Production was halted by the Second World War, and Alfredo’s sons Claudio and Carlalberto went on to found Corneliani SpA in Mantua in 1958, giving the company a size, identity and standard which made it a global reference point for the finest Italian goods and a byword for style. Today the company’s headquarters and operations centre remains in Mantua, and the city continues to be the nexus for design, research and production for its clothes and accessories.

Despite growing quickly as a global enterprise, Corneliani is first and foremost a family organisation. Following Carlalberto, who created the company with his brother Claudio, their sons all hold specific roles: Corrado is production and logistics director; Maurizio is finance, legal and strategic marketing director; Sergio is creative director; and Cristiano is global sales director.

In December 2012 the company launched its first mainland flagship after opening 40 other stores in China.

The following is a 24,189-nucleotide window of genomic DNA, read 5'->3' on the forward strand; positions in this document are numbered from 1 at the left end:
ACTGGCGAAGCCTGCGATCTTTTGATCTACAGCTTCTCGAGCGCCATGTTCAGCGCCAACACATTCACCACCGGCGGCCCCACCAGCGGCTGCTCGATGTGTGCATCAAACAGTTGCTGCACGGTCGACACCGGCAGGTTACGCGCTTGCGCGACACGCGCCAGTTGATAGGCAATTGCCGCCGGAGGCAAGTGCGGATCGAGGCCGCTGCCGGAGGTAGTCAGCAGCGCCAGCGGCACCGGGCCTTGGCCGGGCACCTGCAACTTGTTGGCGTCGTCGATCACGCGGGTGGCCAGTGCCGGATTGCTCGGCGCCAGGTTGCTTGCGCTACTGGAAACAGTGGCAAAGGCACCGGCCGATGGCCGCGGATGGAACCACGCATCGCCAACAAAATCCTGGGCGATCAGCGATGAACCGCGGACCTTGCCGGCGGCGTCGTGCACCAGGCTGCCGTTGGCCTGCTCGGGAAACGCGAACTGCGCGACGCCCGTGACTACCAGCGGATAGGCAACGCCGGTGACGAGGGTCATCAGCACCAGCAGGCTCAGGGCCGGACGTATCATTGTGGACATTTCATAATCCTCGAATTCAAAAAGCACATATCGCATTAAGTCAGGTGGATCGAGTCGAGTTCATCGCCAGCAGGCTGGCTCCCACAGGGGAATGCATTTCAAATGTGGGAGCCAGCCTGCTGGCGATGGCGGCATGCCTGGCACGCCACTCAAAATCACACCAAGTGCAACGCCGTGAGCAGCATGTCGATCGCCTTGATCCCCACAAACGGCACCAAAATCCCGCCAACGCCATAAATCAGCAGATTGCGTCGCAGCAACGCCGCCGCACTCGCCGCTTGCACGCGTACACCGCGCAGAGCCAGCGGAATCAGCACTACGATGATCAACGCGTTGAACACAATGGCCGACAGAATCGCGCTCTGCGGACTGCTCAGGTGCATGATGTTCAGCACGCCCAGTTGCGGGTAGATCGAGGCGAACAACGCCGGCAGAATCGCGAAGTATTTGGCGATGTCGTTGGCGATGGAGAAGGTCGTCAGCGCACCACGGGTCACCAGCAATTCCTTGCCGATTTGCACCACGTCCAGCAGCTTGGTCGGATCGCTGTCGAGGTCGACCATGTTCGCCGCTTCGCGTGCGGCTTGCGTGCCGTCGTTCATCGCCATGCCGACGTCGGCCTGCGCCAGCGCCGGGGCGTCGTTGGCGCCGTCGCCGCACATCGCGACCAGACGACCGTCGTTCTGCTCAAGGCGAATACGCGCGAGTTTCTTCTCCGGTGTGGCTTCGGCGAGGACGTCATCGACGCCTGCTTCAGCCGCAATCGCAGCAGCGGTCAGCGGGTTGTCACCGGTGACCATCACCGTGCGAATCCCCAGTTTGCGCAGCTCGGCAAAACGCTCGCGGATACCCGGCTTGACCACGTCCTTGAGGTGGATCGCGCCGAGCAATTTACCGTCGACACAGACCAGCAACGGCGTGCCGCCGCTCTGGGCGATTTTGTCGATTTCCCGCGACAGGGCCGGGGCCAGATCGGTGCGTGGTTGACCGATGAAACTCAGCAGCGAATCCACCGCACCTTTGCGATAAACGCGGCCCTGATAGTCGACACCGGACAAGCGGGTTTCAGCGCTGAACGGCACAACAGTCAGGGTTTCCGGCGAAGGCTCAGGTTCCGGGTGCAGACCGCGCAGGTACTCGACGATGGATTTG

Corneliani collection from THE SWANK FW13 Mens' Runway

Corneliani collection from THE SWANK FW13 Mens’ Runway

“We wanted to create something special for the flagship in China,” says Cristiano Corneliani. The result is a brand new concept of facade decoration that features a metal shell with chain-linked bronze rings above a marble-effect backdrop, a contemporary design inspired by Andrea Mantegna’s decorative invention for his masterpiece, The Bridal Room in Mantua’s St George’s Castle. The same composition of elements defining the entire facade takes its cue from the principles of axial symmetry typical of Italian Renaissance designs.

The motif embodies the idea of humanism in the same way as Vitruvian Man, using the circle as the symbol of perfection. Humanism is about encouraging individuals in free thinking and discussion, and Corneliani believes that

“the man who is wearing Corneliani clothes is open, curious, and active; they love to compare and understand. For us it’s very important to dress such kind of people”.

Corneliani says the motif also pays homage to Chinese culture.